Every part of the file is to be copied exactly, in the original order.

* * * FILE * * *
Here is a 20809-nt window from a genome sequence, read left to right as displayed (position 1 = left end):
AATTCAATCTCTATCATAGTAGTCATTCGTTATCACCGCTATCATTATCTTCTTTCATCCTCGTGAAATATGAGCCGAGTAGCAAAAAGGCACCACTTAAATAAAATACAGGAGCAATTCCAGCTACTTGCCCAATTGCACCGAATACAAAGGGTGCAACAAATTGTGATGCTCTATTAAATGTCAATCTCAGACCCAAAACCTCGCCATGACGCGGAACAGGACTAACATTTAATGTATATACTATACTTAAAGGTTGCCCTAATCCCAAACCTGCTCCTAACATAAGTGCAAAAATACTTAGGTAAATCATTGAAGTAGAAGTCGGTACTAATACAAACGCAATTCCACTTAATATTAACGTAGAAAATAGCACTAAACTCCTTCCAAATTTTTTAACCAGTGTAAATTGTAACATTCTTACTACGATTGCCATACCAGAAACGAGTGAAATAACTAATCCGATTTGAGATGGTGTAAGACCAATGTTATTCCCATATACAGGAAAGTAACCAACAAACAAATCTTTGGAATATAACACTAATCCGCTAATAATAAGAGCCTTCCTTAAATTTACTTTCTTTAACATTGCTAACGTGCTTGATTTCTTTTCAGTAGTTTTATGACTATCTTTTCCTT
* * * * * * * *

Here is a 20809-nt window from a genome sequence, read left to right as displayed (position 1 = left end):
AATTCAATCTCTATCATAGTAGTCATTCGTTATCACCGCTATCATTATCTTCTTTCATCCTCGTGAAATATGAGCCGAGTAGCAAAAAGGCACCACTTAAATAAAATACAGGAGCAATTCCAGCTACTTGCCCAATTGCACCGAATACAAAGGGTGCAACAAATTGTGATGCTCTATTAAATGTCAATCTCAGACCCAAAACCTCGCCATGACGCGGAACAGGACTAACATTTAATGTATATACTATACTTAAAGGTTGCCCTAATCCCAAACCTGCTCCTAACATAAGTGCAAAAATACTTAGGTAAATCATTGAAGTAGAAGTCGGTACTAATACAAACGCAATTCCACTTAATATTAACGTAGAAAATAGCACTAAACTCCTTCCAAATTTTTTAACCAGTGTAAATTGTAACATTCTTACTACGATTGCCATACCAGAAACGAGTGAAATAACTAATCCGATTTGAGATGGTGTAAGACCAATGTTATTCCCATATACAGGAAAGTAACCAACAAACAAATCTTTGGAATATAACACTAATCCGCTAATAATAAGAGCCTTCCTTAAATTTACTTTCTTTAACATTGCTAACGTGCTTGATTTCTTTTCAGTAGTTTTATGACTATCTTTTCCTT